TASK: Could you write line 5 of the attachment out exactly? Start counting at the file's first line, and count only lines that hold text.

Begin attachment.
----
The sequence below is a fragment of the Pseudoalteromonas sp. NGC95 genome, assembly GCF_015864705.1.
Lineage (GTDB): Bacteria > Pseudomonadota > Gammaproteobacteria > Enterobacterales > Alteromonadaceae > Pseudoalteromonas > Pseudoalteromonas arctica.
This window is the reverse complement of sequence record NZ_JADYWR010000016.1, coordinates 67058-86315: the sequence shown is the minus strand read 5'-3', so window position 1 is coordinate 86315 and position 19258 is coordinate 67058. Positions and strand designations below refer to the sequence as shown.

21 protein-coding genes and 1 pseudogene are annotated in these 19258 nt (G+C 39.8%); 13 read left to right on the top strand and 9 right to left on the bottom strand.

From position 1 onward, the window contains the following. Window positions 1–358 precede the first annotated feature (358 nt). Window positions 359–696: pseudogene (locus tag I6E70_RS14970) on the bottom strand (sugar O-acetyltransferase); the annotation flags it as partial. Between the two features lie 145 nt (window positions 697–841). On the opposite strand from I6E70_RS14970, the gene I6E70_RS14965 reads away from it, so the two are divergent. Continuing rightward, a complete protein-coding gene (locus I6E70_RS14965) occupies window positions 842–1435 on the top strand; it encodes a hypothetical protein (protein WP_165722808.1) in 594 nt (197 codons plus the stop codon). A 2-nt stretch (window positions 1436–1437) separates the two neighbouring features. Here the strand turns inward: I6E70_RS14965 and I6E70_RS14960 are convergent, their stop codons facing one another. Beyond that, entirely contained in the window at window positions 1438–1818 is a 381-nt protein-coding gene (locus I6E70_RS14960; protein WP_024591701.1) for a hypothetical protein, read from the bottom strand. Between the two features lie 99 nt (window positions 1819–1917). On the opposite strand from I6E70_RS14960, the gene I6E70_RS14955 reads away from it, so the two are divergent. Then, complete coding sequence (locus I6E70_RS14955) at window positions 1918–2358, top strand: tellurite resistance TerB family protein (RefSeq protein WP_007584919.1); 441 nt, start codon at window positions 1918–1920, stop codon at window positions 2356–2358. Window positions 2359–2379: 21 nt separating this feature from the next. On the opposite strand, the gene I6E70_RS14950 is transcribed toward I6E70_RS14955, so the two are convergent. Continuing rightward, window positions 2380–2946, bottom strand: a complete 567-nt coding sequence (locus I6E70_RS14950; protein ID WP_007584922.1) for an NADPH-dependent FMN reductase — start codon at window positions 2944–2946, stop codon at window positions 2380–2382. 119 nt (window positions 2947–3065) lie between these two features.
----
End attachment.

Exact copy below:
From position 1 onward, the window contains the following. Window positions 1–358 precede the first annotated feature (358 nt). Window positions 359–696: pseudogene (locus tag I6E70_RS14970) on the bottom strand (sugar O-acetyltransferase); the annotation flags it as partial. Between the two features lie 145 nt (window positions 697–841). On the opposite strand from I6E70_RS14970, the gene I6E70_RS14965 reads away from it, so the two are divergent. Continuing rightward, a complete protein-coding gene (locus I6E70_RS14965) occupies window positions 842–1435 on the top strand; it encodes a hypothetical protein (protein WP_165722808.1) in 594 nt (197 codons plus the stop codon). A 2-nt stretch (window positions 1436–1437) separates the two neighbouring features. Here the strand turns inward: I6E70_RS14965 and I6E70_RS14960 are convergent, their stop codons facing one another. Beyond that, entirely contained in the window at window positions 1438–1818 is a 381-nt protein-coding gene (locus I6E70_RS14960; protein WP_024591701.1) for a hypothetical protein, read from the bottom strand. Between the two features lie 99 nt (window positions 1819–1917). On the opposite strand from I6E70_RS14960, the gene I6E70_RS14955 reads away from it, so the two are divergent. Then, complete coding sequence (locus I6E70_RS14955) at window positions 1918–2358, top strand: tellurite resistance TerB family protein (RefSeq protein WP_007584919.1); 441 nt, start codon at window positions 1918–1920, stop codon at window positions 2356–2358. Window positions 2359–2379: 21 nt separating this feature from the next. On the opposite strand, the gene I6E70_RS14950 is transcribed toward I6E70_RS14955, so the two are convergent. Continuing rightward, window positions 2380–2946, bottom strand: a complete 567-nt coding sequence (locus I6E70_RS14950; protein ID WP_007584922.1) for an NADPH-dependent FMN reductase — start codon at window positions 2944–2946, stop codon at window positions 2380–2382. 119 nt (window positions 2947–3065) lie between these two features.